Avoiding the nursery blues

When Gill from A Baby on Board returned to work she chose a nursery setting for her daughter. Here, she tells us more about why she picked this option and what factors to consider

When I started to make plans for returning to work after maternity leave, nursery seemed the like obvious option for my daughter. We lived within walking distance of several that all had a good reputation. We also liked the idea of a variety of activities and her being able to socialise with lots of children.

A nanny seemed too expensive, and we didn't know any childminders in the area (but in hindsight after reading Chloe's post on childminders this would have been a more flexible option).

How soon in advance do you need to look for nurseries?

Living in London, I'd heard terrible things about long waiting lists, so went to visit when Eliza was a few months old. I was surprised that this was considered pretty late - one of my friends put her child's name down when she was six months pregnant.

It does depend on where you live, but it doesn't hurt to check in advance as class sizes - especially for younger babies - will be small.

What should you look for when picking a nursery?

There's a good list on Mumsnet about criteria to look for when picking a nursery. For me, a friendly, comforting, nurturing environment was really important - would the staff look after my daughter if she cried? What were the sleeping arrangements like? What about mealtimes?

I went to see all three of my local nurseries. One I hated and one was OK, but with the other I knew straight away that it was 'the one'. We put her name on the list, then it really was a waiting game - parents weren't informed until a few weeks before the start date. However, we were lucky and were given a place.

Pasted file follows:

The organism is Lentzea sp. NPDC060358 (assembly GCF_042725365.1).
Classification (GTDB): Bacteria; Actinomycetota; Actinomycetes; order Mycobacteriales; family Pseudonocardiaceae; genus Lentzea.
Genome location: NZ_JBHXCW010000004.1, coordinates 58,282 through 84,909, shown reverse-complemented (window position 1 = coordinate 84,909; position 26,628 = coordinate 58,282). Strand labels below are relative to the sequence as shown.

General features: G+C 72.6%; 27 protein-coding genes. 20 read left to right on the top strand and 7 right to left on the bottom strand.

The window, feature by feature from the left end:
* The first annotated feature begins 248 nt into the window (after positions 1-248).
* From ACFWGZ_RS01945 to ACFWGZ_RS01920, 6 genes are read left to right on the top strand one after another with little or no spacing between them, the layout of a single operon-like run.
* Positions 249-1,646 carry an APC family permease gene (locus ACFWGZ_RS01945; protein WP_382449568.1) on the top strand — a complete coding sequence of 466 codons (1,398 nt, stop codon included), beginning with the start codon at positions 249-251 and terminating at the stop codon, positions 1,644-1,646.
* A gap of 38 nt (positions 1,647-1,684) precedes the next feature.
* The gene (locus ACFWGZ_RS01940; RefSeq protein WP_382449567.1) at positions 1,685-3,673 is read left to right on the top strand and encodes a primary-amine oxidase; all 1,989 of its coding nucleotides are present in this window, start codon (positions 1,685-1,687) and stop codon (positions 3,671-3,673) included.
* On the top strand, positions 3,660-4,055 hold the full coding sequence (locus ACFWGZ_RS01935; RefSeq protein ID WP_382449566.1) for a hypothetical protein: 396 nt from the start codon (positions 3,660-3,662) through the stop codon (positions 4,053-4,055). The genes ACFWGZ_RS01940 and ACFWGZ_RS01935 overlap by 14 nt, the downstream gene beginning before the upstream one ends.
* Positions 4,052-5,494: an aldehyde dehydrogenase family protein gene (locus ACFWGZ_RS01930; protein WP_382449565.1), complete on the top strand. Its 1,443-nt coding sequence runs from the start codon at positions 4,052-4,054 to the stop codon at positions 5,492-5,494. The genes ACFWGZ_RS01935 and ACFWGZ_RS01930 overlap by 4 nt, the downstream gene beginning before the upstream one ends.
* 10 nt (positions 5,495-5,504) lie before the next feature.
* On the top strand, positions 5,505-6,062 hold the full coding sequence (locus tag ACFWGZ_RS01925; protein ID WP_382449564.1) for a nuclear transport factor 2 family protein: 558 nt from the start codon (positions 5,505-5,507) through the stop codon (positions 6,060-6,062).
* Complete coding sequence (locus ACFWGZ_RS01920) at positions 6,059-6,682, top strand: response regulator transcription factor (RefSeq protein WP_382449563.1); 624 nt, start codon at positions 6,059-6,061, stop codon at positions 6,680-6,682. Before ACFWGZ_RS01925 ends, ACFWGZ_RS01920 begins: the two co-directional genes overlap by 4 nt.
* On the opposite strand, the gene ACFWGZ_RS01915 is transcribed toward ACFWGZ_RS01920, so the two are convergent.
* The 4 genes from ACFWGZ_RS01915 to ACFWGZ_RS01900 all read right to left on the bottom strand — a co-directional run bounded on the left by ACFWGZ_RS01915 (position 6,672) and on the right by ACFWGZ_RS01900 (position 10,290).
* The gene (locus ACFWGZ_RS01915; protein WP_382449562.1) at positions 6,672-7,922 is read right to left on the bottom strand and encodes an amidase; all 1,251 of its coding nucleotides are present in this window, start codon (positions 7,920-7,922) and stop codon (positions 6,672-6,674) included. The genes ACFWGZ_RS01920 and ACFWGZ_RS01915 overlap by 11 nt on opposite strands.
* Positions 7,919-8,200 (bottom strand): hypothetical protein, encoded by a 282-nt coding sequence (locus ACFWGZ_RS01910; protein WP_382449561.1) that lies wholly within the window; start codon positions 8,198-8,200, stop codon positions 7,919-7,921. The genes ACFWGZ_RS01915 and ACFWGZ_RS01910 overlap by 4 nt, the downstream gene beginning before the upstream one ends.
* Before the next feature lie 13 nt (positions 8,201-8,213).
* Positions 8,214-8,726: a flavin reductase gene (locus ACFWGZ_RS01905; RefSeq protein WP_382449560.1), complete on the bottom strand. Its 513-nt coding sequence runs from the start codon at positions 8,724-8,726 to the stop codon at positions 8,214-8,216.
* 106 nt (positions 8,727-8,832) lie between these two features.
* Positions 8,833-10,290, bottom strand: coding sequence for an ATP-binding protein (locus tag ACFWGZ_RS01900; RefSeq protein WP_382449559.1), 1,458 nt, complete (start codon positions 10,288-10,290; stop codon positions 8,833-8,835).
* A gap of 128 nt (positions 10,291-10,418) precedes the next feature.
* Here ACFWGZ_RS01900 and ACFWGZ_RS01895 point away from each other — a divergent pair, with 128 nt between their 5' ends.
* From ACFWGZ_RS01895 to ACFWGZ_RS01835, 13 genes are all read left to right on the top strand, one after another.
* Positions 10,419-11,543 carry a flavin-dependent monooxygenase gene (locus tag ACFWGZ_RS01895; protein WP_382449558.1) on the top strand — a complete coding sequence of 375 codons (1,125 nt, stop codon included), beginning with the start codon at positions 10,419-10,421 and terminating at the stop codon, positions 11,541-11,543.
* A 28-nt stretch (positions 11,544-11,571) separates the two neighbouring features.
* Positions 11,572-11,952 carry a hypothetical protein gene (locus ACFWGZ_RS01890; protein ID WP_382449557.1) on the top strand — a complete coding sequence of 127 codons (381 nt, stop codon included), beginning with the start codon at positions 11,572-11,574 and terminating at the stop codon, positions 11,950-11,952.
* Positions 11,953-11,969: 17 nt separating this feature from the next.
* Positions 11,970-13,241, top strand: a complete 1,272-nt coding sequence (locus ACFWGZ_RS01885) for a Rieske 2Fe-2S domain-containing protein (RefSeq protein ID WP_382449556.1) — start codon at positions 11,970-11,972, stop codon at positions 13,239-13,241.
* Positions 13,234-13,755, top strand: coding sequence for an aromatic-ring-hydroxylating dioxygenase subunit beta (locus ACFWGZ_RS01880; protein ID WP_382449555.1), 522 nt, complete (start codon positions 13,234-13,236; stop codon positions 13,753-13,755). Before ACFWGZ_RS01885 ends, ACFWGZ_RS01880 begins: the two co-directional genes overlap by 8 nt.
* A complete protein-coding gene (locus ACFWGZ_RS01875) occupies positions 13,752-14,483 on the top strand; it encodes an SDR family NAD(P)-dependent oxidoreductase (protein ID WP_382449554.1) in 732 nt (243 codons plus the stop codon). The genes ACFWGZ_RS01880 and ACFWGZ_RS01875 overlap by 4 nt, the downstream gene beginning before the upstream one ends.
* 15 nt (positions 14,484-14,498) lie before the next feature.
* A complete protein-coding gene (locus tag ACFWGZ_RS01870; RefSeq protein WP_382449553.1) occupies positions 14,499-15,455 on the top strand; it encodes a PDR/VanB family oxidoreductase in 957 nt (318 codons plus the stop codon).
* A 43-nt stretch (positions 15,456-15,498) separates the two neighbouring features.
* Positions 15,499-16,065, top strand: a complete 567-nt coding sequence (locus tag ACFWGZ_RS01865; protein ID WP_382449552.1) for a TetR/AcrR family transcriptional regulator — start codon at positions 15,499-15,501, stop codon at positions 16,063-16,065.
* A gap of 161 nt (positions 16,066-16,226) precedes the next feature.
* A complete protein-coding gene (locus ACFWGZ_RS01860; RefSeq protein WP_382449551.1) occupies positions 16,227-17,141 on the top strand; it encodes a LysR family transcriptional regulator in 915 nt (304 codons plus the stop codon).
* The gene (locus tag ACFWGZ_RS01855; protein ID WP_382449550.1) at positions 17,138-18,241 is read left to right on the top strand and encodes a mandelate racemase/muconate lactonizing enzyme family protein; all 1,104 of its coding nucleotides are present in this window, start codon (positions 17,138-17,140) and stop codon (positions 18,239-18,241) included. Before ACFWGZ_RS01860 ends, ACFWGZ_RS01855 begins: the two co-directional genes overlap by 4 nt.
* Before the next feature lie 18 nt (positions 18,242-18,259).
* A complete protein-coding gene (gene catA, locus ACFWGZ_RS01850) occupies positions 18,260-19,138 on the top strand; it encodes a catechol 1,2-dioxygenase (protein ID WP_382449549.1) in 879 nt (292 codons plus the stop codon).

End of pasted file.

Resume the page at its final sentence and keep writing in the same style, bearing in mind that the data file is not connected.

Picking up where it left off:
Avoiding separation anxiety

I have to admit I was pretty anxious about her starting nursery. Although it would only be for two / three days a week, my daughter had been with me pretty much 24 hours since she was born. Everyone said it would be worse for me, but it was a bigger wrench for both of us than I was expecting.

We had a settling in period, but for weeks she would cry when I dropped her off and then again when I picked her up. I would fake a huge amount of enthusiasm and then run out of the building in floods of tears! The nursery were really good and would take her off me, give lots of hugs and distract her with toys.

Picking a nursery at two

When my daughter was approaching two we moved house, so needed to look for more childcare. It was a new area to us, so I did a lot of online research and asked the opinion of friends of friends, neighbours and anyone who might know.

This time my criteria was very different. Were there lots of toys to play with? Did they get to do lots of fun and creative activities? The outdoor facilities were also important, especially how often they got to go outside.

Expecting less issues with waiting lists this time, I only went to visit once we'd moved, which could have been an error. The first place - about two minutes from our house - could only offer me a place in nine month's time. Luckily there was a place at our other option, and we both loved it immediately.

Does your child attend nursery? How did you deal with separation anxiety?

You can also read more about childcare options, and Fran's tips on starting school.

Image: Alan Chia (own work) via Wikimedia Commons CC2.0

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